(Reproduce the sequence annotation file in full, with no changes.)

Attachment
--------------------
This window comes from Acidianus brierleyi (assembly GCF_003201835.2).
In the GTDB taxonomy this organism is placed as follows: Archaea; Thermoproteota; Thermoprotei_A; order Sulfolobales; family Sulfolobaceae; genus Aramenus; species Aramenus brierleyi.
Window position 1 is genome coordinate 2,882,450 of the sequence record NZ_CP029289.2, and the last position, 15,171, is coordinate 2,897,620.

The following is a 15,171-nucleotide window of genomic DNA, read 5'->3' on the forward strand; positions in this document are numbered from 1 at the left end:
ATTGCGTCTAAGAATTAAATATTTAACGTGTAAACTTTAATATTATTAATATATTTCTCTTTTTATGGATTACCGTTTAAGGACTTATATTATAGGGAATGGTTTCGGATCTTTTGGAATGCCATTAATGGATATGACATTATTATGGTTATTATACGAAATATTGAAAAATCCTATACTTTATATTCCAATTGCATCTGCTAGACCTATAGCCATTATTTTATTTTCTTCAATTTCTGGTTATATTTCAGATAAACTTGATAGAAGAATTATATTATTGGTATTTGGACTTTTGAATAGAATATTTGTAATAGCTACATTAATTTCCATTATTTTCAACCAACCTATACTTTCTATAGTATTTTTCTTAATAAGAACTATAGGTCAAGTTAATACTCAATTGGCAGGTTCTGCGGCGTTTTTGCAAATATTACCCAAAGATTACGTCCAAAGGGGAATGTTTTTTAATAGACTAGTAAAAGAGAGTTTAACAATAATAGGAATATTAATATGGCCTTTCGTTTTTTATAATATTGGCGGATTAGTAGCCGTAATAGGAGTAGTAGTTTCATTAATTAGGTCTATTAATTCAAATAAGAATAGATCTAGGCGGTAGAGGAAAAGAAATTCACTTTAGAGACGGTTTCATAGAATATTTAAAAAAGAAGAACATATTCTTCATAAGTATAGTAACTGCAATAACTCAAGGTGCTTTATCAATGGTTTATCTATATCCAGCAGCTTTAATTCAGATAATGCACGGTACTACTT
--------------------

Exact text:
This window comes from Acidianus brierleyi (assembly GCF_003201835.2).
In the GTDB taxonomy this organism is placed as follows: Archaea; Thermoproteota; Thermoprotei_A; order Sulfolobales; family Sulfolobaceae; genus Aramenus; species Aramenus brierleyi.
Window position 1 is genome coordinate 2,882,450 of the sequence record NZ_CP029289.2, and the last position, 15,171, is coordinate 2,897,620.

The following is a 15,171-nucleotide window of genomic DNA, read 5'->3' on the forward strand; positions in this document are numbered from 1 at the left end:
ATTGCGTCTAAGAATTAAATATTTAACGTGTAAACTTTAATATTATTAATATATTTCTCTTTTTATGGATTACCGTTTAAGGACTTATATTATAGGGAATGGTTTCGGATCTTTTGGAATGCCATTAATGGATATGACATTATTATGGTTATTATACGAAATATTGAAAAATCCTATACTTTATATTCCAATTGCATCTGCTAGACCTATAGCCATTATTTTATTTTCTTCAATTTCTGGTTATATTTCAGATAAACTTGATAGAAGAATTATATTATTGGTATTTGGACTTTTGAATAGAATATTTGTAATAGCTACATTAATTTCCATTATTTTCAACCAACCTATACTTTCTATAGTATTTTTCTTAATAAGAACTATAGGTCAAGTTAATACTCAATTGGCAGGTTCTGCGGCGTTTTTGCAAATATTACCCAAAGATTACGTCCAAAGGGGAATGTTTTTTAATAGACTAGTAAAAGAGAGTTTAACAATAATAGGAATATTAATATGGCCTTTCGTTTTTTATAATATTGGCGGATTAGTAGCCGTAATAGGAGTAGTAGTTTCATTAATTAGGTCTATTAATTCAAATAAGAATAGATCTAGGCGGTAGAGGAAAAGAAATTCACTTTAGAGACGGTTTCATAGAATATTTAAAAAAGAAGAACATATTCTTCATAAGTATAGTAACTGCAATAACTCAAGGTGCTTTATCAATGGTTTATCTATATCCAGCAGCTTTAATTCAGATAATGCACGGTACTACTT